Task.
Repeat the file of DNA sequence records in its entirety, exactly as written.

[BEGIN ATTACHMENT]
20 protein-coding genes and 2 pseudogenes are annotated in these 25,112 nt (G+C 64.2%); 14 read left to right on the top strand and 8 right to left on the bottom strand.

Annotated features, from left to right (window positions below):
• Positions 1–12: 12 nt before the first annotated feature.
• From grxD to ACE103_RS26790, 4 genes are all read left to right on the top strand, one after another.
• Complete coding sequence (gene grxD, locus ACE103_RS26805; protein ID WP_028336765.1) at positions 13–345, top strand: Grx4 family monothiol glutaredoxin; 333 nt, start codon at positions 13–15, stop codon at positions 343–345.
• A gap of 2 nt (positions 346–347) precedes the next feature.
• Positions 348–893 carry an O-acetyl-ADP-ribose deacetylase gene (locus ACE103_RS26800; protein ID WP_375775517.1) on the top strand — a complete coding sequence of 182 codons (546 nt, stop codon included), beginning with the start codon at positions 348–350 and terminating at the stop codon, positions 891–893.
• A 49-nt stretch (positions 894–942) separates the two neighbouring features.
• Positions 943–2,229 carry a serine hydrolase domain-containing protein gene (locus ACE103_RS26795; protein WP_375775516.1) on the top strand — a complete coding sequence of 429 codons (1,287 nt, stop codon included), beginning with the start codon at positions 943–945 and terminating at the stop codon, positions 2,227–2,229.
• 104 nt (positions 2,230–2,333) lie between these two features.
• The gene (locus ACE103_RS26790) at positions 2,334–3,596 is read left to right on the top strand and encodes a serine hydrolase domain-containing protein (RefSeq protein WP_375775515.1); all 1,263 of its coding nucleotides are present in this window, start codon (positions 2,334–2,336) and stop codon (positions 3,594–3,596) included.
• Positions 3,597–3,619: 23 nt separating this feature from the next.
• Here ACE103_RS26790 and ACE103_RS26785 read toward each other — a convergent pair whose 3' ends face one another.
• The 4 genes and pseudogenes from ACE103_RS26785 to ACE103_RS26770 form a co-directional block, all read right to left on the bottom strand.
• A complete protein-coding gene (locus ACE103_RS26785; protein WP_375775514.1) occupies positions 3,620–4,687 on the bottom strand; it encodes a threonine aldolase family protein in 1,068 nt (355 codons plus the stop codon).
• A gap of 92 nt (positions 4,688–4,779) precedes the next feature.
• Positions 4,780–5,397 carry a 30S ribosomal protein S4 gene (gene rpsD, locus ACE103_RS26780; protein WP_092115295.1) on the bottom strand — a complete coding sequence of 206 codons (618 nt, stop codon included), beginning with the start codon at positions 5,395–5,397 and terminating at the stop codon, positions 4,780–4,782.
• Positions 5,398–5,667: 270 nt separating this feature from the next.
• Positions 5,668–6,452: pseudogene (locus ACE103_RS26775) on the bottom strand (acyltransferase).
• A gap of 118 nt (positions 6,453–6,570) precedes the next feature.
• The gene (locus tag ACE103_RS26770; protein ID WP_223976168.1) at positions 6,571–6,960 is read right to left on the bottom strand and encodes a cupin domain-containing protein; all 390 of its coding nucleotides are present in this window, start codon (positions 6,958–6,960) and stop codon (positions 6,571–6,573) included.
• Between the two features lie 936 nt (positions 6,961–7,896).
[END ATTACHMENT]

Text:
20 protein-coding genes and 2 pseudogenes are annotated in these 25,112 nt (G+C 64.2%); 14 read left to right on the top strand and 8 right to left on the bottom strand.

Annotated features, from left to right (window positions below):
• Positions 1–12: 12 nt before the first annotated feature.
• From grxD to ACE103_RS26790, 4 genes are all read left to right on the top strand, one after another.
• Complete coding sequence (gene grxD, locus ACE103_RS26805; protein ID WP_028336765.1) at positions 13–345, top strand: Grx4 family monothiol glutaredoxin; 333 nt, start codon at positions 13–15, stop codon at positions 343–345.
• A gap of 2 nt (positions 346–347) precedes the next feature.
• Positions 348–893 carry an O-acetyl-ADP-ribose deacetylase gene (locus ACE103_RS26800; protein ID WP_375775517.1) on the top strand — a complete coding sequence of 182 codons (546 nt, stop codon included), beginning with the start codon at positions 348–350 and terminating at the stop codon, positions 891–893.
• A 49-nt stretch (positions 894–942) separates the two neighbouring features.
• Positions 943–2,229 carry a serine hydrolase domain-containing protein gene (locus ACE103_RS26795; protein WP_375775516.1) on the top strand — a complete coding sequence of 429 codons (1,287 nt, stop codon included), beginning with the start codon at positions 943–945 and terminating at the stop codon, positions 2,227–2,229.
• 104 nt (positions 2,230–2,333) lie between these two features.
• The gene (locus ACE103_RS26790) at positions 2,334–3,596 is read left to right on the top strand and encodes a serine hydrolase domain-containing protein (RefSeq protein WP_375775515.1); all 1,263 of its coding nucleotides are present in this window, start codon (positions 2,334–2,336) and stop codon (positions 3,594–3,596) included.
• Positions 3,597–3,619: 23 nt separating this feature from the next.
• Here ACE103_RS26790 and ACE103_RS26785 read toward each other — a convergent pair whose 3' ends face one another.
• The 4 genes and pseudogenes from ACE103_RS26785 to ACE103_RS26770 form a co-directional block, all read right to left on the bottom strand.
• A complete protein-coding gene (locus ACE103_RS26785; protein WP_375775514.1) occupies positions 3,620–4,687 on the bottom strand; it encodes a threonine aldolase family protein in 1,068 nt (355 codons plus the stop codon).
• A gap of 92 nt (positions 4,688–4,779) precedes the next feature.
• Positions 4,780–5,397 carry a 30S ribosomal protein S4 gene (gene rpsD, locus ACE103_RS26780; protein WP_092115295.1) on the bottom strand — a complete coding sequence of 206 codons (618 nt, stop codon included), beginning with the start codon at positions 5,395–5,397 and terminating at the stop codon, positions 4,780–4,782.
• Positions 5,398–5,667: 270 nt separating this feature from the next.
• Positions 5,668–6,452: pseudogene (locus ACE103_RS26775) on the bottom strand (acyltransferase).
• A gap of 118 nt (positions 6,453–6,570) precedes the next feature.
• The gene (locus tag ACE103_RS26770; protein ID WP_223976168.1) at positions 6,571–6,960 is read right to left on the bottom strand and encodes a cupin domain-containing protein; all 390 of its coding nucleotides are present in this window, start codon (positions 6,958–6,960) and stop codon (positions 6,571–6,573) included.
• Between the two features lie 936 nt (positions 6,961–7,896).